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Why Does the American Middle Class
Continue to Struggle Financially?

NEW YORK CITY, August 11, 2013 — Since the mid-1980s, unrestrained household spending has damaged American family finances — despite the fact that globalization and technological change have caused consumer prices to fall widely, says Queens College sociologist Joseph Nathan Cohen. In his paper, “The Myth of America’s ‘Culture of Consumerism’: Policy May Help Drive American Household’s Fraying Finances,” which Cohen will present at the 108th Annual Meeting of the American Sociological Association, he examines the factors that keep American families from tightening their belts.

A brief summary:

Cohen, a Canadian with a business background who studied at Princeton (Ph.D. sociology, 2007), also examines how other countries tackle the provision of essential services in different and potentially less financially damaging ways. “Canada’s policies control the personal financial burden of accessing essential services, which might be why household finances are in better shape there,” he says.

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The paper, “The Myth of America’s ‘Culture of Consumerism’: Policy May Help Drive American Household’s Fraying Finances,” will be presented on Sunday, Aug. 11, at 2:30 p.m. EDT in New York City at the American Sociological Association’s 108th Annual Meeting.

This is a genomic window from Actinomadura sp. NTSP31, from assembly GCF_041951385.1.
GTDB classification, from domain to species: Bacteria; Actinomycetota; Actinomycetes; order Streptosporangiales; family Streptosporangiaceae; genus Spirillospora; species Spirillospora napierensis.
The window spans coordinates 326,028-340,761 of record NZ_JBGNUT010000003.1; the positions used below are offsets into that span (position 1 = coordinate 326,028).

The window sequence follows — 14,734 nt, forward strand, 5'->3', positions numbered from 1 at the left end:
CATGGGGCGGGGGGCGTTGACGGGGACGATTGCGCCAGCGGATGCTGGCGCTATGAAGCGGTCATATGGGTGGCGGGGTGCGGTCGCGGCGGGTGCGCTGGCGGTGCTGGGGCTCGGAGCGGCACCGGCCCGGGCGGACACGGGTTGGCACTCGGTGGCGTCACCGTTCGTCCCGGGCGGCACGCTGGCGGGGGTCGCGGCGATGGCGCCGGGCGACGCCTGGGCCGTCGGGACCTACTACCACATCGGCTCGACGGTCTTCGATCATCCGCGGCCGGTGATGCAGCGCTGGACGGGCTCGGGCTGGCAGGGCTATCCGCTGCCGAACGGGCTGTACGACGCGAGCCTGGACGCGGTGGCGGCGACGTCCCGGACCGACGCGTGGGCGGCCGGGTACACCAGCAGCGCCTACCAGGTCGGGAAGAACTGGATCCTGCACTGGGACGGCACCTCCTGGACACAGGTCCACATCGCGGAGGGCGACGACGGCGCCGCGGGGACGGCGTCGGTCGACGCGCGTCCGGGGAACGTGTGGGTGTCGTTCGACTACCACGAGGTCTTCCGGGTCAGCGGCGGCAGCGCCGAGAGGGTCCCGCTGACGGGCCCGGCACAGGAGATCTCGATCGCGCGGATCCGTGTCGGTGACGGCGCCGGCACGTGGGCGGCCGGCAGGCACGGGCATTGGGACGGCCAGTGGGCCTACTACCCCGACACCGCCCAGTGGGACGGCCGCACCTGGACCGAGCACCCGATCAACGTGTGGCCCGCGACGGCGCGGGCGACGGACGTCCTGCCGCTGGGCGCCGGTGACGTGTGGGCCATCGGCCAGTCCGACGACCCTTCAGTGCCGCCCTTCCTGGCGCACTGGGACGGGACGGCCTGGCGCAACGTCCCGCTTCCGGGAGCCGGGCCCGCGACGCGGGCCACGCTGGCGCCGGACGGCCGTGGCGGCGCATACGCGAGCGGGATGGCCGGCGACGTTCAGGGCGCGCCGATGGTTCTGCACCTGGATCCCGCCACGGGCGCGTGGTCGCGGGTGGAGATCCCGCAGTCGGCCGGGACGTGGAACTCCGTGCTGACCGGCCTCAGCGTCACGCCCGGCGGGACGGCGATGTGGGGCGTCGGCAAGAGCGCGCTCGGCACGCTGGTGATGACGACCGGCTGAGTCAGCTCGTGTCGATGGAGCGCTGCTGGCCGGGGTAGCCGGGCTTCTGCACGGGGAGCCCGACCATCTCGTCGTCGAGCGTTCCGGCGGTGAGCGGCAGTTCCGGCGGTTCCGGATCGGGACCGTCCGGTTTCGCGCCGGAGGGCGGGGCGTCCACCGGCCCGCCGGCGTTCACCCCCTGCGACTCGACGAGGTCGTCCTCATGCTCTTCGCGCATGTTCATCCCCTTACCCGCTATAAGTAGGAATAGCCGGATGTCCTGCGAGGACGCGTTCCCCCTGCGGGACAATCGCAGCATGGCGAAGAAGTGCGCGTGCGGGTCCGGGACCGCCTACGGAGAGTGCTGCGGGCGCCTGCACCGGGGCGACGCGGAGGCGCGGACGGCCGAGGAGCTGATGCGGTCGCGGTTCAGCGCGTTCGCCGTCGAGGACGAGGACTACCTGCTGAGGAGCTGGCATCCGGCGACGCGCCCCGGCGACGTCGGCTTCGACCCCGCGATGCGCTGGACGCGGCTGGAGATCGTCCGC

To obtain a copy of the paper; for assistance reaching the study’s author(s); or for more information on other ASA presentations, members of the media can contact Daniel Fowler, ASA’s Media Relations and Public Affairs Officer, at (202) 527-7885 or pubinfo@asanet.org. During the Annual Meeting (Aug. 10-13), ASA’s Public Information Office staff can be reached in the on-site press office, located in the Hilton New York Midtown’s Clinton Room, at (212) 333-6362 or (914) 450-4557 (cell).

For more information about the study, members of the media can also contact Maria Matteo, Queens College, at (718) 997-5593 or maria.matteo@qc.cuny.edu.     

Papers presented at the ASA Annual Meeting are typically working papers that have not yet been published in peer reviewed journals.